Gildan's Guide to Good Music
The world of music is a vast ocean of crap - join me on a voyage to the tiny isolated islands of excellence.
Salutations once again fellow denizens of the interwebs! The response to my initial article was remarkably positive, and since...
A) I like positive feedback as much as the next person typically tends to do (provided of course they aren't a masochist)
...I was understandably quite psyched to release another. For those of you joining me for the first time, these reviews/exposes presume you haven't listened to the album I'm covering, as I'm focusing on obscure, overlooked and/or criminally under-appreciated music that just so happens to be bloody fantastic (as opposed to all the obscure music that deserves to stay unnoticed because it's crap, which is most of it).
B) I love being a musical evangelist with pretty much every fiber in my being and the very first post was somebody telling me I'd convinced them to get the album I reviewed
Originally I had been planning on shining my patented Spotlight of ExcellenceTM onto a group most people have never heard of because they don't strictly exist anymore and only released one album anyways (a really good one of course, this isn't a guide to mediocrity), but a recent chain of events wherein I accidentally stumbled across an album I'm still chastising myself for overlooking until now (bad Gildan, bad!) caused me to rethink that a bit. Consider the following review part of my penance for that tragic oversight.
On This Perfect Day
Musical Genre: Progressive Metal
Running Time: 57 minutes
# of Tracks: 6
Particularly noteworthy songs: EVERY. SINGLE. ONE.
There's a decent chance some of my readers glanced at the album artwork, did a double take, and promptly scarpered off because they're out buying this album right now (yes, that does say Arjen Lucassen above Guilt Machine). If you're scratching your head wondering why they'd do that, continue reading...
It's no great secret that I love the music of Arjen Lucassen - a Dutch multi-instrumentalist whose long-running Ayreon project (consisting of him and a revolving door cast of guest vocalists/instrumentalists comprising a virtual "who's who" list of metal/prog) is all kinds of wonderful. For those of you who are unfamiliar with Ayreon, he makes elaborate progressive metal rock operas with extensive casts, telling an overarching science fiction storyline that has so far extended across 6 albums (although two of those were later re-released as a double album since they were originally released simultaneously).
I will happily name The Human Equation (a 20-track double album journey through a man's consciousness as he lies in a mysterious coma) as one of the all-time best albums I've ever heard, if not the best album (plus it had a didgeridoo!), so it's understating things a lot to say I like Ayreon.
His other side projects are also very good - I haven't been an Arjen fan long enough to remember when Ambeon was first released (and since it was a commercial flop, it's hard to track down copies of the one and only album under that name), but I can readily attest that Star One is a progressive metal take on the classic Space Rock sub-genre that is equal parts brilliant and hilarious, putting his usual ensemble-style cast to good work performing songs based on iconic sci-fi franchises (they even went on tour!), and Stream Of Passion was/is wonderful progressive Symphonic Metal , so you can understand why I was eagerly looking forward to the release of his latest side project, Guilt Machine. Except I, and possibly quite a bunch of Arjen fans, somehow failed to notice that it was released and has been available since last August. Whoops!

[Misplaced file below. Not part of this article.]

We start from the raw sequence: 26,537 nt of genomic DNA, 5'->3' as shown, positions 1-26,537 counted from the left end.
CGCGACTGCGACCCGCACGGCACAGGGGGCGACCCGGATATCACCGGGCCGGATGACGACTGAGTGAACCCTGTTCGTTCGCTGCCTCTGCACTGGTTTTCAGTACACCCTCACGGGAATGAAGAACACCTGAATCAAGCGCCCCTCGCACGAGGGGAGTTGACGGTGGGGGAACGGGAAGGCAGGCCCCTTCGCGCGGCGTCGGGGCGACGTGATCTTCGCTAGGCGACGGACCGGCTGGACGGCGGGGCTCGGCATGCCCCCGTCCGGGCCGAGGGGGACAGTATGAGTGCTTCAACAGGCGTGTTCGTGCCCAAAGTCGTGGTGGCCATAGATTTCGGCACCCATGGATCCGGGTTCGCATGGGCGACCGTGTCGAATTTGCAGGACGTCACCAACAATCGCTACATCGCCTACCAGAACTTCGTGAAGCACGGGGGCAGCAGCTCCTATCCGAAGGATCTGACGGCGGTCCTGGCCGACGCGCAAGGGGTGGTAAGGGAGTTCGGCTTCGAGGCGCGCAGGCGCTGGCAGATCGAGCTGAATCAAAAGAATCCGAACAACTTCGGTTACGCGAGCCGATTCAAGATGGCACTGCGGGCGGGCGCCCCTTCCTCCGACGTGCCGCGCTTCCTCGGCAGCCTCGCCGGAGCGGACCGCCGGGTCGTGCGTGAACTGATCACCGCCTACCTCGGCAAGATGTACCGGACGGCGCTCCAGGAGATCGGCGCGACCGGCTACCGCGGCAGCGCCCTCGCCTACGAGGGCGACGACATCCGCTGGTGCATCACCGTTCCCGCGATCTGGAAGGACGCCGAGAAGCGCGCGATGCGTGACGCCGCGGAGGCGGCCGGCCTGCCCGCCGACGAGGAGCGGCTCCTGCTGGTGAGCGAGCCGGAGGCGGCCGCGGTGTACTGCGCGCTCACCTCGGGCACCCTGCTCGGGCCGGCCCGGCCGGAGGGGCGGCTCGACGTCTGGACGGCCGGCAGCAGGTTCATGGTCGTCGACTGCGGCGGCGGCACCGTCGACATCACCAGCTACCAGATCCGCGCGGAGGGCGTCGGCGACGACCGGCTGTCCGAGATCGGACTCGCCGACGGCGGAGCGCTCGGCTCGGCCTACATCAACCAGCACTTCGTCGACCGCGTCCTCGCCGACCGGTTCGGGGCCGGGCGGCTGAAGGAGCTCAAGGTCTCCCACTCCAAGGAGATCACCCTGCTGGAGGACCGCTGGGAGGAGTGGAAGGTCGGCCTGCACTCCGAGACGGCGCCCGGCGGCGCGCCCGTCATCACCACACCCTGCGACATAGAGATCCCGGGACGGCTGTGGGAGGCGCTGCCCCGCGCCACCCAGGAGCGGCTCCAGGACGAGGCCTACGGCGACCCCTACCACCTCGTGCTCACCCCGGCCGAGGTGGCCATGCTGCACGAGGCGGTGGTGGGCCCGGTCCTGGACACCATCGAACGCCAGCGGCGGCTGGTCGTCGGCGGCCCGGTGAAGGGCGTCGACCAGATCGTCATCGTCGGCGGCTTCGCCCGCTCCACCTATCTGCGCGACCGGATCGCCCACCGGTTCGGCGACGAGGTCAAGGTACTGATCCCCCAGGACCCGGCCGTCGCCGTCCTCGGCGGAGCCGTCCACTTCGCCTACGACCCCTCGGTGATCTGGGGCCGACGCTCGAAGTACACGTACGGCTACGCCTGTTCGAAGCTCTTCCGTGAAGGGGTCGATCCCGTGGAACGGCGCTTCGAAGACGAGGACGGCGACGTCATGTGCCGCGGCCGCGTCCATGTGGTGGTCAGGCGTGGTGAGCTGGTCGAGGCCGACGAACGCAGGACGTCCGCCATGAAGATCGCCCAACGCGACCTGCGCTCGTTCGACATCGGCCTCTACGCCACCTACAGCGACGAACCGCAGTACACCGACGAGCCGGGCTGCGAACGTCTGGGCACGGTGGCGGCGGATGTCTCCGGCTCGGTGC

As far as Arjen projects go, Guilt Machine has a surprisingly spartan lineup - besides Lucassen himself (providing almost all the instrumentals (as usual) and backing vocals), there are only 3 other people involved:
Jasper Steverlinck (Belgian alternative rock band Arid) - Lead vocalsTrust me when I say that On This Perfect Day does not really need a huge ensemble cast and is easily his best non-Ayreon project - it's quite frankly right up there with the very best of the Ayreon albums.
Lori Linstruth (ex-Stream of Passion) - Lead guitar, lyrics
Chris Maitland (ex-Porcupine Tree) - Drums
In contrast to his usual science fiction/fantasy themes about aliens, dream exploration, and sending messages back through time, Guilt Machine explores "the destructive psychology of guilt, regret and the darkest form of secret -- the secrets we hide from ourselves", to quote the man himself, with a sound ranging "from dark and heavy to atmospheric and melancholic" while still retaining the elements of Ayreon (dynamic contrasts, complex rhythms, soaring melodies, intricate harmonies) that his fans have come to expect - or so the pre-release hype went. Well, after listening to this album (many many times over the last few days) I can certainly attest that it lives up to the hype! This is a prog-metal masterpiece, hauntingly emotional and powerful, a dark journey through the human psyche that offers a shining ray of hope in the end.